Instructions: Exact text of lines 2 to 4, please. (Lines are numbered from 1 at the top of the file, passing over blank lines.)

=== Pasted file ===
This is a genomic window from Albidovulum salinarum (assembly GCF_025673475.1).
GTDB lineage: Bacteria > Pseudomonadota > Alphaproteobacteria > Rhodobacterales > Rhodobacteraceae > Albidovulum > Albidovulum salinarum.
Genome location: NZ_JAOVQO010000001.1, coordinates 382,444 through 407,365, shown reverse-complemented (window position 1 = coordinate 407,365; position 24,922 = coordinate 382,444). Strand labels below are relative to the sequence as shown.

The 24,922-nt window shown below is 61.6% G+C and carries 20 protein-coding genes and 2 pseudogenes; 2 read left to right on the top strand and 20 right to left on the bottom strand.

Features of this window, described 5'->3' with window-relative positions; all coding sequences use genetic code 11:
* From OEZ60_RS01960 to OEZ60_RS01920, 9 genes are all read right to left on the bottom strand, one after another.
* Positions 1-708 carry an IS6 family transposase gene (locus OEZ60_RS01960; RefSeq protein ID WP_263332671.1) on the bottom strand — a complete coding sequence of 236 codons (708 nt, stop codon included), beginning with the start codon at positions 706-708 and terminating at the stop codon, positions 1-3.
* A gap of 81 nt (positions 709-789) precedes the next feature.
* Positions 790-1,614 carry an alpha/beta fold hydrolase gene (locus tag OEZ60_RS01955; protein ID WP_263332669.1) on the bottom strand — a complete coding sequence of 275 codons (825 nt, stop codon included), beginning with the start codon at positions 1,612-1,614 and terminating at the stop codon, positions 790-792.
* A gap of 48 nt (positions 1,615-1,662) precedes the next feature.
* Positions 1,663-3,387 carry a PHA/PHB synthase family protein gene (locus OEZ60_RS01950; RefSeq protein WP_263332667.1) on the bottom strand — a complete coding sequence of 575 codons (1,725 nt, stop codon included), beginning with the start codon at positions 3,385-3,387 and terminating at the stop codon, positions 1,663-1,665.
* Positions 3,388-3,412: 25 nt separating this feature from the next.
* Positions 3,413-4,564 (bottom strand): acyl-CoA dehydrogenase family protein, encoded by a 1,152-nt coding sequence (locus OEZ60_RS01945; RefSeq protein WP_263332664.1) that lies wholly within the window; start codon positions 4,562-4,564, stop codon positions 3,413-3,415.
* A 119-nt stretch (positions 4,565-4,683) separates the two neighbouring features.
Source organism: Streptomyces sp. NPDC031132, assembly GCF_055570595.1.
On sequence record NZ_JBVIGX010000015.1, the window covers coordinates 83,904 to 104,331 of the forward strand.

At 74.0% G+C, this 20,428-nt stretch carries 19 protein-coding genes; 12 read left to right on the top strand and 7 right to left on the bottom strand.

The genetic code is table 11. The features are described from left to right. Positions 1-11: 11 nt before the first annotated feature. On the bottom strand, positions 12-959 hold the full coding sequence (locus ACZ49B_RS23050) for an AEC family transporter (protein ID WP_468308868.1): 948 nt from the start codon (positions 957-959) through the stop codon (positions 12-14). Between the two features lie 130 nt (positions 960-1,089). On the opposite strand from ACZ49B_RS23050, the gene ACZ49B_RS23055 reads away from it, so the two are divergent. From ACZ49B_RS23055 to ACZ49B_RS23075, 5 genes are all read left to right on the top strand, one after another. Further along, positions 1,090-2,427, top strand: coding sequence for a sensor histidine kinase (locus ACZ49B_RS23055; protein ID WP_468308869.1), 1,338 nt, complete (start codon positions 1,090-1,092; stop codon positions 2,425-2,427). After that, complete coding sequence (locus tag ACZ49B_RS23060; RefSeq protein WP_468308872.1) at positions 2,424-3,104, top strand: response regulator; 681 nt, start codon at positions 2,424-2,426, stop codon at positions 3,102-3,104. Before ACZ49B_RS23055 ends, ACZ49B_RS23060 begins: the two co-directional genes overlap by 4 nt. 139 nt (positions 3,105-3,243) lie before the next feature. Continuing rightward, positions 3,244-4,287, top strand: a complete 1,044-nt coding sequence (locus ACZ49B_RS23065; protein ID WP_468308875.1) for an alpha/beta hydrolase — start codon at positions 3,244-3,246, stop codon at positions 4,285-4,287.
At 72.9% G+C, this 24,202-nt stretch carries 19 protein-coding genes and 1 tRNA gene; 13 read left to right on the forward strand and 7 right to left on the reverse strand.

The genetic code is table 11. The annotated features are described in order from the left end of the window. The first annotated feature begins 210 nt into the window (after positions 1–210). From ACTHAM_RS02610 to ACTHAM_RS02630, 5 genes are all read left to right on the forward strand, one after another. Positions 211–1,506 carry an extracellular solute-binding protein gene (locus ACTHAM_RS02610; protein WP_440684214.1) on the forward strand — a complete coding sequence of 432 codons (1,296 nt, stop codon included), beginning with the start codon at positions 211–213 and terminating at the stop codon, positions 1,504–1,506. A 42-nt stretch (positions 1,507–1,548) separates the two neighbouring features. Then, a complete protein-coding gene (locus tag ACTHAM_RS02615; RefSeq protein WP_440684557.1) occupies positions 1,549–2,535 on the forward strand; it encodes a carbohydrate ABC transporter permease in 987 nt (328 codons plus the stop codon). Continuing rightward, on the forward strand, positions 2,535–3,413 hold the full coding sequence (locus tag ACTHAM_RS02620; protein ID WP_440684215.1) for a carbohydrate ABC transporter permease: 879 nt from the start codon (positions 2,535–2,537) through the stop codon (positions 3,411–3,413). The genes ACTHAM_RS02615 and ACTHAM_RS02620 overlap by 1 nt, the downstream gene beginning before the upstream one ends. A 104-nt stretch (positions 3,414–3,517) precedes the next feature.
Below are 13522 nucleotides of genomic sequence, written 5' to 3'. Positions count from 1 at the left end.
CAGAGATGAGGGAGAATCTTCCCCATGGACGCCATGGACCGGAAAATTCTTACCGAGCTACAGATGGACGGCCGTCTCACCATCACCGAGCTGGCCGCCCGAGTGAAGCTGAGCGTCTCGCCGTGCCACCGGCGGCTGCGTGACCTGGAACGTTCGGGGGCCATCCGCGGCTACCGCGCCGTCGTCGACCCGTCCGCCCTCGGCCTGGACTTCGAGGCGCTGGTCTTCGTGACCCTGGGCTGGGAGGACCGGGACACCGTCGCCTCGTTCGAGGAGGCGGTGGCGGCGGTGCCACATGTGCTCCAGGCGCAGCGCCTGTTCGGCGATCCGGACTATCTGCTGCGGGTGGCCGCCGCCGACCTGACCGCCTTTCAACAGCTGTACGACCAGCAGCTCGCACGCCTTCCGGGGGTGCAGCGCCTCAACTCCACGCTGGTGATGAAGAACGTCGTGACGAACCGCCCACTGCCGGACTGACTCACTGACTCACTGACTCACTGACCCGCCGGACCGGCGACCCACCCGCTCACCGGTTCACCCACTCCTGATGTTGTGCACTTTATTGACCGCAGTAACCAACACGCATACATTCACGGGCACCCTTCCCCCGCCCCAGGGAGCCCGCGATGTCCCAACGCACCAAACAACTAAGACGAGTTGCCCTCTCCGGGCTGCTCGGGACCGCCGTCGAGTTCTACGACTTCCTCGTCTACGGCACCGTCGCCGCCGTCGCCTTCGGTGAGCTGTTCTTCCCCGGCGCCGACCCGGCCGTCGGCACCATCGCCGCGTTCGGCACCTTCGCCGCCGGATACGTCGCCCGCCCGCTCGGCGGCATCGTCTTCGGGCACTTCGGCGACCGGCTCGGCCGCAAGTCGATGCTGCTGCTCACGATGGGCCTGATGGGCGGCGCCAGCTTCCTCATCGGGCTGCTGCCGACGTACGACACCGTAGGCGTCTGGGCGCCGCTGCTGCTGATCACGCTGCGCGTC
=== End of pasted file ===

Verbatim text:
GTDB lineage: Bacteria > Pseudomonadota > Alphaproteobacteria > Rhodobacterales > Rhodobacteraceae > Albidovulum > Albidovulum salinarum.
Genome location: NZ_JAOVQO010000001.1, coordinates 382,444 through 407,365, shown reverse-complemented (window position 1 = coordinate 407,365; position 24,922 = coordinate 382,444). Strand labels below are relative to the sequence as shown.

The 24,922-nt window shown below is 61.6% G+C and carries 20 protein-coding genes and 2 pseudogenes; 2 read left to right on the top strand and 20 right to left on the bottom strand.